It has been little more than two years since I’ve been in Vancouver and though for the most part I’ve somewhat adopted the life here, there is still aspects of life which I still having hard time to cope with. Of all things I can’t cope with living in Vancouver winter is perhaps on the top of the list……although its not the physical environment of the winter I despised.
Last week some of photogs met with our employer to discuss about current state of the studio. Issues like shooters pulled out to shoot on location which cause studio stretched thin and overbooking which sacrificed our break. As I sit and listen to my co-workers presented these problems I could not help to shake my head for the response from the employer. He just pulled out a data sheet and said everything worked out fine. Not only that he was accusing us for being slacking around when he comes down (On the note, he usually comes down around the time when we were not busy) and wants photogs not to come at same time for their shifts. He gave an example of the same rule implemented with CSRs at front counter which helped the productivity and most importantly happier employees.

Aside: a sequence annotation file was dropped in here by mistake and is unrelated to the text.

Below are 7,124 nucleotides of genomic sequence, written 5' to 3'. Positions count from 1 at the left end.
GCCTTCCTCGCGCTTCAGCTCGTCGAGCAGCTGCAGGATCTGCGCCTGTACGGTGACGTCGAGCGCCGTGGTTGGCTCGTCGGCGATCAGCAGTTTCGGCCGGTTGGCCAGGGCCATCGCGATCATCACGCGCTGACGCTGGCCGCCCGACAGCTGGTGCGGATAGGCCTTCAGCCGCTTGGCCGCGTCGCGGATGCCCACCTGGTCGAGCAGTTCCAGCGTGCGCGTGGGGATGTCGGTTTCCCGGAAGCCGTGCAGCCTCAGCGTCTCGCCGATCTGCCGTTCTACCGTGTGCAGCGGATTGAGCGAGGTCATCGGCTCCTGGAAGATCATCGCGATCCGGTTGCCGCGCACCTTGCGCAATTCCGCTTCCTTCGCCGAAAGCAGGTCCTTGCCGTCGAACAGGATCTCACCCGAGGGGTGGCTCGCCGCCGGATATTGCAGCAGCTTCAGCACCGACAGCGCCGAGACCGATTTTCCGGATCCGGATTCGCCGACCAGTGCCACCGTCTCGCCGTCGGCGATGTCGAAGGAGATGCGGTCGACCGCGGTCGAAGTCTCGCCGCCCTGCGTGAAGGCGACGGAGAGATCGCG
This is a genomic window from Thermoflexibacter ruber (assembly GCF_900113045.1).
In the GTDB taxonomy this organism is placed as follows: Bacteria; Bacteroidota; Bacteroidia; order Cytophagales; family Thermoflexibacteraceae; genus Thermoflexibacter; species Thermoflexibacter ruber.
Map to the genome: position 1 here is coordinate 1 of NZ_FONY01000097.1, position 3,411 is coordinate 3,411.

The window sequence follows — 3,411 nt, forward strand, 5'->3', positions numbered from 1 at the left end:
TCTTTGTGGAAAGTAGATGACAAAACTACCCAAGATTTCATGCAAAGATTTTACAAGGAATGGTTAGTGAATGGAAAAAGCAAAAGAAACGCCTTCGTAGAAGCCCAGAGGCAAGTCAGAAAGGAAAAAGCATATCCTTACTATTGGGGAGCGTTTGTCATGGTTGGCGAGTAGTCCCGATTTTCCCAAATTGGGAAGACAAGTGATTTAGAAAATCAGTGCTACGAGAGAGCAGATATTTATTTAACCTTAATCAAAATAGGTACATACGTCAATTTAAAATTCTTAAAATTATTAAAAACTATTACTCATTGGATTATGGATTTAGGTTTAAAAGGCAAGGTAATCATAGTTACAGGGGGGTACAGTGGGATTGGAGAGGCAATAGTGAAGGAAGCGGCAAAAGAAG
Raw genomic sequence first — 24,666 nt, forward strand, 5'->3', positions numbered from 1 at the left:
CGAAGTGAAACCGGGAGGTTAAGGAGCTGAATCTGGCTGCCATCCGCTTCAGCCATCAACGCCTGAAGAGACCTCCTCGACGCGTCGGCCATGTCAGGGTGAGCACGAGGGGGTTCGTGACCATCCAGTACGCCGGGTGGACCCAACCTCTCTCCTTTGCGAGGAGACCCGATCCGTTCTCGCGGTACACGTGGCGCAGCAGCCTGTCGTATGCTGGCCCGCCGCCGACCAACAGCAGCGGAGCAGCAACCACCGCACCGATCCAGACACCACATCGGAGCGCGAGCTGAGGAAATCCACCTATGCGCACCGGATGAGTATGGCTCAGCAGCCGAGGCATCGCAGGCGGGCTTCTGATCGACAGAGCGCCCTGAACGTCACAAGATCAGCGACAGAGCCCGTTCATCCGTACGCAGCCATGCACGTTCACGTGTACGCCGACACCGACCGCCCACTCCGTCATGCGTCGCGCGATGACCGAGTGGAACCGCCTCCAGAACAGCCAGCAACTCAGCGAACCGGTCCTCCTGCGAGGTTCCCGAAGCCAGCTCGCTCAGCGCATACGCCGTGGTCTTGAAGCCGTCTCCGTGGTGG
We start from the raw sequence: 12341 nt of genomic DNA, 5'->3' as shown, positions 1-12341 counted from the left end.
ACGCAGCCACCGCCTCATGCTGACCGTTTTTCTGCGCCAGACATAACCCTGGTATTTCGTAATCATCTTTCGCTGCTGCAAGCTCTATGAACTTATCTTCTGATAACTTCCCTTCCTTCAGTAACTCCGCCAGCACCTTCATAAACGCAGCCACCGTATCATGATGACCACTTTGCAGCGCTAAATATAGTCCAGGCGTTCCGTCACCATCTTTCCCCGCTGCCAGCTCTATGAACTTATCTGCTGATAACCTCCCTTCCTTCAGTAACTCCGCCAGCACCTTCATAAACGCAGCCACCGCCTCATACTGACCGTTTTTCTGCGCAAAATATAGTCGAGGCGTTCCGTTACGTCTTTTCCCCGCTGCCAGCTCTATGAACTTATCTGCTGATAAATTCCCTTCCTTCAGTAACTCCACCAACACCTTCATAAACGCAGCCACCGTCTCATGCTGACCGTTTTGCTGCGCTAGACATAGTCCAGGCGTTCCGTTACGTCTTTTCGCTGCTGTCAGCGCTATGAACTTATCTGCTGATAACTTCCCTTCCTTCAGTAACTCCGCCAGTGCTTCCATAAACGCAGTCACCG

On that note, the example my employer was given at the front counter certainly did not convince me because if system worked perfectly fine why nearly half of the CSRs hired this summer left by now? And does he not know data does not often reflect reality?
Anyway, the only good news came out of me in the mist of all these is that I’ve been promoted to be a supervisor(at short notice)…..something that should happen but came in the time when most of the photogs including me are thinking about not coming back for the next season.
For the last month or so the photography studio I’m working in faced a severe shortage in shooters doing on location. This comes when grad photo requests just reach to its climax and orders started to come in like madness so any shortage in hand would put a burden on all of us. It certainly does.